10 – Some Extra Tips
Give yourself time. It’s a real shame when you have spent weeks/months on a design project, and leave yourself an hour or two to put it together for your presentation boards. Such a waste. By denying your project the time and care of developing a structure and a plan for how you present your work, you are effectively deducting grades there and then. By showing a well thought out presentation, with a clear process and design result, which is easy to engage with you will greatly increase your chances of showing how good your design is and why it should receive a stellar grade!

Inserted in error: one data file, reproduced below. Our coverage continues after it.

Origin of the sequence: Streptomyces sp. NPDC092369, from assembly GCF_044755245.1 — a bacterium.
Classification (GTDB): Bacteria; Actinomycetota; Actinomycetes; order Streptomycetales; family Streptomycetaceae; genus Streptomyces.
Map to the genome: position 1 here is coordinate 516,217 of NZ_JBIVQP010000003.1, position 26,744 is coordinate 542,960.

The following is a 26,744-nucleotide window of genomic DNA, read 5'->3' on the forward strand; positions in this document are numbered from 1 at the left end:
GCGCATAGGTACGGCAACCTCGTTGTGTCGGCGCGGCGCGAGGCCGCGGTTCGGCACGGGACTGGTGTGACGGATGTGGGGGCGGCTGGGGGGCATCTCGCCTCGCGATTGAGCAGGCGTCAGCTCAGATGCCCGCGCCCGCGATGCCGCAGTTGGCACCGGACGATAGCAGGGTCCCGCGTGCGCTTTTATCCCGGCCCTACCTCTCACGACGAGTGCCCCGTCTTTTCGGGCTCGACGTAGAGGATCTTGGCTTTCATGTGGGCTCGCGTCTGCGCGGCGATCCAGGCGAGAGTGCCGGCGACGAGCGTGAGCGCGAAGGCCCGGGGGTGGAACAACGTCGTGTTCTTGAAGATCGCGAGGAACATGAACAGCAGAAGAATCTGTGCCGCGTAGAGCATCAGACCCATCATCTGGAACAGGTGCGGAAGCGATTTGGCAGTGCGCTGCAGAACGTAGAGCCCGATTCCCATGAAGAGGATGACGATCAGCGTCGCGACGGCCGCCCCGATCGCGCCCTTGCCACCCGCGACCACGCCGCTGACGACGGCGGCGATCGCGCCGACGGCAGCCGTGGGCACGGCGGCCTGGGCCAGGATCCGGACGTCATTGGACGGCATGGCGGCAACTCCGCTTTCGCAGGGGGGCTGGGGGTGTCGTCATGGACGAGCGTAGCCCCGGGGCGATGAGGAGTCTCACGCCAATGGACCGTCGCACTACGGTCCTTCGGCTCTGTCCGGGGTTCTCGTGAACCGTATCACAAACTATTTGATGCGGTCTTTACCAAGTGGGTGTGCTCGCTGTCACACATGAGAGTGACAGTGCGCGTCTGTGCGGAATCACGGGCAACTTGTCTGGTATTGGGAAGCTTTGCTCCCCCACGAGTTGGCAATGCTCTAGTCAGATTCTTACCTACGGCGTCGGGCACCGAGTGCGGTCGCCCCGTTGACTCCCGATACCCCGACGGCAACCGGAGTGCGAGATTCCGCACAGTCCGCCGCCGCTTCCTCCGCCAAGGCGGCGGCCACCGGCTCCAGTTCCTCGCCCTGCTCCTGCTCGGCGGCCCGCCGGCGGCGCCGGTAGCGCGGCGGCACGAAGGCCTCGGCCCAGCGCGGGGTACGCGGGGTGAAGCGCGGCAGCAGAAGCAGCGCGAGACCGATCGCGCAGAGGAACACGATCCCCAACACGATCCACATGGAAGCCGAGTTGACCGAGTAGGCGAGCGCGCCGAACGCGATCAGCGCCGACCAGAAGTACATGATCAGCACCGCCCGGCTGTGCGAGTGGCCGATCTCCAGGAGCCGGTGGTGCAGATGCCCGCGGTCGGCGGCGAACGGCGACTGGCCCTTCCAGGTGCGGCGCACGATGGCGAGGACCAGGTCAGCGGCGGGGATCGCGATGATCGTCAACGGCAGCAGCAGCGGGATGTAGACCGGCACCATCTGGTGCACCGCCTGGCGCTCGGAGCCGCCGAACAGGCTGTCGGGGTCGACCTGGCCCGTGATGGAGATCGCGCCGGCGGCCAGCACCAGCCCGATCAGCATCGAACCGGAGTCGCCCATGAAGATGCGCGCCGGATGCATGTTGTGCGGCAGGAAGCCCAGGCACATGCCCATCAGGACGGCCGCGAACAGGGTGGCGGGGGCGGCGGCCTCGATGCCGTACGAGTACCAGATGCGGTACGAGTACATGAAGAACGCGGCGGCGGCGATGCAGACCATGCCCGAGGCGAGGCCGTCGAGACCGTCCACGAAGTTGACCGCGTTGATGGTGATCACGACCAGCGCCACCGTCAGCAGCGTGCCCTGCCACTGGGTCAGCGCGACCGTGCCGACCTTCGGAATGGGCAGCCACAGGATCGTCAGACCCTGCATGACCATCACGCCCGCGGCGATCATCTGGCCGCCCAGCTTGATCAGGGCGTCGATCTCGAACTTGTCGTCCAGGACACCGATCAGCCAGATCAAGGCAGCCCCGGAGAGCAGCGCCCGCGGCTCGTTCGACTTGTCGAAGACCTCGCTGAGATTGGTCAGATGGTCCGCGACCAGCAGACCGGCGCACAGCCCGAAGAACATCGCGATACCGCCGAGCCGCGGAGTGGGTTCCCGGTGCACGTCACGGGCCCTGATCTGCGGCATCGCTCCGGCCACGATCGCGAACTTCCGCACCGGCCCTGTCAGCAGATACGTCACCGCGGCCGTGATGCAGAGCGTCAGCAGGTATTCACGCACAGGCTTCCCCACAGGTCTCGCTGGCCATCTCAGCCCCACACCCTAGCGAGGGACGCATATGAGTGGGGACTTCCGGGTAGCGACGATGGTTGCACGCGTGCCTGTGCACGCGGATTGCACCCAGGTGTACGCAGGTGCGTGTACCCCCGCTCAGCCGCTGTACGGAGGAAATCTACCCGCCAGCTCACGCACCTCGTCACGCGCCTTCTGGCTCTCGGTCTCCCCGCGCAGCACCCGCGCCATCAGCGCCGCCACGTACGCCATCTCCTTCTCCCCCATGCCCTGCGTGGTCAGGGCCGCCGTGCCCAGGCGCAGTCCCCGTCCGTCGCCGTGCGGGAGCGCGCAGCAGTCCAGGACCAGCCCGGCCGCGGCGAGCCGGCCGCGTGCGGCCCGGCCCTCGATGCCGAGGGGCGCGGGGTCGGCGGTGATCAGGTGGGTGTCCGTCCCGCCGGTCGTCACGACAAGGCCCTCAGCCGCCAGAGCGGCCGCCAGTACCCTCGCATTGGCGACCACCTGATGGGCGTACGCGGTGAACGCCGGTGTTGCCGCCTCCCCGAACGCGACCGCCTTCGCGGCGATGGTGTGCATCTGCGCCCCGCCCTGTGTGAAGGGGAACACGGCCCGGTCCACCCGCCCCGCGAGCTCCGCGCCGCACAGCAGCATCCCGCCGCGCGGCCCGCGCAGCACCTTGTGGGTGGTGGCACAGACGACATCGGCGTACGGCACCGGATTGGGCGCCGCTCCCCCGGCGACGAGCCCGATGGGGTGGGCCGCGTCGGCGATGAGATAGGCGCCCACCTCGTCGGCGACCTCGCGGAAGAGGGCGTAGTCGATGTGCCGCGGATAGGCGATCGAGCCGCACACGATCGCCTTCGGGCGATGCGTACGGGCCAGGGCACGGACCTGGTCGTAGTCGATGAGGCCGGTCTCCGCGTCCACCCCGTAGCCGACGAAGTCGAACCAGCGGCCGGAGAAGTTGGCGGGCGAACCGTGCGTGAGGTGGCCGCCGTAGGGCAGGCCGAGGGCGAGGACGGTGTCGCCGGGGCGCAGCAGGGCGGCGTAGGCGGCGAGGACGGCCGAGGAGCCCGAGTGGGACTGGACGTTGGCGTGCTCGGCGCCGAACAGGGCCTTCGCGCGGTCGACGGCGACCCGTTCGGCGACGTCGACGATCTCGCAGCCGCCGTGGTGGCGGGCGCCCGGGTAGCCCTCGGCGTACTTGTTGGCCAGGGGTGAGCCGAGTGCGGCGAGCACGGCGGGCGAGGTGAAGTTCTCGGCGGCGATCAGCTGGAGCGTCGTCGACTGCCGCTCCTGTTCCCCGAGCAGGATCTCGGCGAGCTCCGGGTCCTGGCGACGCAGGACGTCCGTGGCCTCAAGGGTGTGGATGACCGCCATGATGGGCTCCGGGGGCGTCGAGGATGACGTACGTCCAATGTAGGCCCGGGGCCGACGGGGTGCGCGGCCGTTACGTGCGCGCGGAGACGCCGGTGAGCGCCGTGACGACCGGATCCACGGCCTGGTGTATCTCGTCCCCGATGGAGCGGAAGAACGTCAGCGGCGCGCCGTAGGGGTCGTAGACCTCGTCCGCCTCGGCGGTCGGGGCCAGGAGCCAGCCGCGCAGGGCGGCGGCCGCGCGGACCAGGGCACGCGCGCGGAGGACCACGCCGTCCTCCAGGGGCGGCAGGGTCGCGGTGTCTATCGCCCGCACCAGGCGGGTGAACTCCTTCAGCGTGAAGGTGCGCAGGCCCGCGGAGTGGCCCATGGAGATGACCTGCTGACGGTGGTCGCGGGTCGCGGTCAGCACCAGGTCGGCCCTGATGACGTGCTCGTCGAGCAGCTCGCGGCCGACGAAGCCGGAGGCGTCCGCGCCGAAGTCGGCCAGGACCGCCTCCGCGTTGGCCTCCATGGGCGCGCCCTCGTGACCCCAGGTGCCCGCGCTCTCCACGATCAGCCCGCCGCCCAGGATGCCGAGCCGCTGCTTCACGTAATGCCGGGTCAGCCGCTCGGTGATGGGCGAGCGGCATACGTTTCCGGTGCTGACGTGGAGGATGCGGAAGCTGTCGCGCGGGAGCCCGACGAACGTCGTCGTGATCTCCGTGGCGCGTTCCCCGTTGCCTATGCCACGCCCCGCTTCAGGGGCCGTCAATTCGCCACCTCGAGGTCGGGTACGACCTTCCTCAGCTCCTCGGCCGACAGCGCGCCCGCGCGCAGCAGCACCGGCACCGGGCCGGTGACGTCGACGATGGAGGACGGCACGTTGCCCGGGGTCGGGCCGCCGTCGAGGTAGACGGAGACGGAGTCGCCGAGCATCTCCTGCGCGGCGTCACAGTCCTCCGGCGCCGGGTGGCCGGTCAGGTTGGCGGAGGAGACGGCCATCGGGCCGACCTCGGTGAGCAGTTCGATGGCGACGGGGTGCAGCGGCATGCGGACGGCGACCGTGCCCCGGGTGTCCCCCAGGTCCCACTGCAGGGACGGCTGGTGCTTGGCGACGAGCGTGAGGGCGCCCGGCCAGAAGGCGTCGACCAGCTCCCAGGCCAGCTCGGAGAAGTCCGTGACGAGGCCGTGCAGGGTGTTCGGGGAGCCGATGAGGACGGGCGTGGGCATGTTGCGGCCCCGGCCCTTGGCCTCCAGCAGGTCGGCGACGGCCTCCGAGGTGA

Use negative space. Don’t fill your board with useless information, use the negative space to set off your design and make it stand out.
Use a program you know. The last thing you need to be doing is learning a whole new software program whilst in the panic of putting your boards together. If you have allowed yourself enough time, fair enough. I would recommend InDesign or Photoshop, but Microsoft Word or Pages on the Mac will still give you good results if you are more comfortable using them. Powerpoint or Keynote on the Mac, can be good options, but just check they can print to the size you require the boards to be.